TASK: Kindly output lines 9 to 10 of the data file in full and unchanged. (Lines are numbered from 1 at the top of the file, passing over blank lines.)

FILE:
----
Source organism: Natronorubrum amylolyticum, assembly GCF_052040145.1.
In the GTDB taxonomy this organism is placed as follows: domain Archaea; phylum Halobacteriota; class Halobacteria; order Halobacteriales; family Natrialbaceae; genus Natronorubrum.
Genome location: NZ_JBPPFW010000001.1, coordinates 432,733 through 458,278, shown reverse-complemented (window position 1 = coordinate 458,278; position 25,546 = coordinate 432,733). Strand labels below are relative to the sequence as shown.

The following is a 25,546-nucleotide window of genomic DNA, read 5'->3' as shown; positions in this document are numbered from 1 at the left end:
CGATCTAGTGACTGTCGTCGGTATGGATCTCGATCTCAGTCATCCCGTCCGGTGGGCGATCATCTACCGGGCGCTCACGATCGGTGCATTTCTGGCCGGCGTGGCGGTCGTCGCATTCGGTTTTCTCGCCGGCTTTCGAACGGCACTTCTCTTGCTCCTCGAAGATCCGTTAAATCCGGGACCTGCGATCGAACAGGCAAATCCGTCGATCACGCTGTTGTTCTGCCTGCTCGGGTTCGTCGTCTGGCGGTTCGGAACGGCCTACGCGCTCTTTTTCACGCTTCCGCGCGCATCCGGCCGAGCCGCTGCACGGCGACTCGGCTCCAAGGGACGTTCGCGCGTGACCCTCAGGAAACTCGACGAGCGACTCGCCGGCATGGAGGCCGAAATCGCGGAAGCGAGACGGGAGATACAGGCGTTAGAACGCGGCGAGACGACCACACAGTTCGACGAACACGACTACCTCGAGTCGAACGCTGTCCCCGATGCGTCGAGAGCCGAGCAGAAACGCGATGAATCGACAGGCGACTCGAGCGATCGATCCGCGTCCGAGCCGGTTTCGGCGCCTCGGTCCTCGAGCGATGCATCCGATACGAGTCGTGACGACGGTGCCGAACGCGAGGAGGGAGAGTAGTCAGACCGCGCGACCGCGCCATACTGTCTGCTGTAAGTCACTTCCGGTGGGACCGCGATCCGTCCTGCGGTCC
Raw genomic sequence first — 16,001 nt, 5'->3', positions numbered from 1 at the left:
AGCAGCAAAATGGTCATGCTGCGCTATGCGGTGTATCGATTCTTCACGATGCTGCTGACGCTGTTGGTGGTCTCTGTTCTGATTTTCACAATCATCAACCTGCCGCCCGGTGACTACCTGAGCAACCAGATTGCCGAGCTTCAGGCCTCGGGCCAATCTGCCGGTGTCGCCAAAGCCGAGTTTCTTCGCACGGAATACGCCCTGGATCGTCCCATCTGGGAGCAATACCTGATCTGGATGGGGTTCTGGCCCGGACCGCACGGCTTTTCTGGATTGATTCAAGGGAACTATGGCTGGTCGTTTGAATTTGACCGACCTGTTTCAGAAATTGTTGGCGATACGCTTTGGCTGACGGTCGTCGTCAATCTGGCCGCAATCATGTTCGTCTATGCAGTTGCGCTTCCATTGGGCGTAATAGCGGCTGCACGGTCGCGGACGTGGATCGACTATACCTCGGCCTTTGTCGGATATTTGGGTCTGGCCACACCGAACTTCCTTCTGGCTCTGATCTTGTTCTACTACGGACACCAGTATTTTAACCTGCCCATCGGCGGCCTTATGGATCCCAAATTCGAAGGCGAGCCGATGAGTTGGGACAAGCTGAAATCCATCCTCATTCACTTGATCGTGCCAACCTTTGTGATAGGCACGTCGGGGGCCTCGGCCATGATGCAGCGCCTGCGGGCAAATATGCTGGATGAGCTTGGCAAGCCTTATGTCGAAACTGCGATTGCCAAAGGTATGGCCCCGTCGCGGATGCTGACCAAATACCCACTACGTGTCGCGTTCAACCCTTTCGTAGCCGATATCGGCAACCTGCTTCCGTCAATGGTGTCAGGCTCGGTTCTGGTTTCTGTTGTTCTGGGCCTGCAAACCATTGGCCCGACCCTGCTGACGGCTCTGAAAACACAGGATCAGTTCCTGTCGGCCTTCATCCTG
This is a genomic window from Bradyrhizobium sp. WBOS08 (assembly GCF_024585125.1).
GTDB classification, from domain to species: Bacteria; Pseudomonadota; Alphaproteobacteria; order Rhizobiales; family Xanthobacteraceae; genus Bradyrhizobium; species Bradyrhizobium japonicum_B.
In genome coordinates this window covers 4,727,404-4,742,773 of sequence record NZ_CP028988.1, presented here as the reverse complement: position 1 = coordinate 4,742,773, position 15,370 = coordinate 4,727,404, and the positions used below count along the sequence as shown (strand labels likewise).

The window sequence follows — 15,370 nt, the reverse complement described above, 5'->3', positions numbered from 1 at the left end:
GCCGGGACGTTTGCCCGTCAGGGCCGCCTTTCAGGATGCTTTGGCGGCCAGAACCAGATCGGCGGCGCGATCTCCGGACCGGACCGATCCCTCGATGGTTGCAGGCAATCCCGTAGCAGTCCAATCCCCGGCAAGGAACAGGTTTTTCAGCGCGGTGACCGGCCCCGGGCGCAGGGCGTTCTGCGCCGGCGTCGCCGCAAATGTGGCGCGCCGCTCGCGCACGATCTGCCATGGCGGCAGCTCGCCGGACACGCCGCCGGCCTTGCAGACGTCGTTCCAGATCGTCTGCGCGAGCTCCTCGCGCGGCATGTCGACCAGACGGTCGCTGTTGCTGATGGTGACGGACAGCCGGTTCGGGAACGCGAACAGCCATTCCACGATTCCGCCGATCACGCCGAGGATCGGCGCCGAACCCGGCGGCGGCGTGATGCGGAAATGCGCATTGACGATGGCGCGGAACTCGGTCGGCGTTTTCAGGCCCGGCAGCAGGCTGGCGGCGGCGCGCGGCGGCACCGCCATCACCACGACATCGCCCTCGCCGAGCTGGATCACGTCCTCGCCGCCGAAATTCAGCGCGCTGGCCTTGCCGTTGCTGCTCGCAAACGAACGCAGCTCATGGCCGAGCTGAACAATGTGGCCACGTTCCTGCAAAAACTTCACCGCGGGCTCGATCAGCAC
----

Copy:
GTDB classification, from domain to species: Bacteria; Pseudomonadota; Alphaproteobacteria; order Rhizobiales; family Xanthobacteraceae; genus Bradyrhizobium; species Bradyrhizobium japonicum_B.
In genome coordinates this window covers 4,727,404-4,742,773 of sequence record NZ_CP028988.1, presented here as the reverse complement: position 1 = coordinate 4,742,773, position 15,370 = coordinate 4,727,404, and the positions used below count along the sequence as shown (strand labels likewise).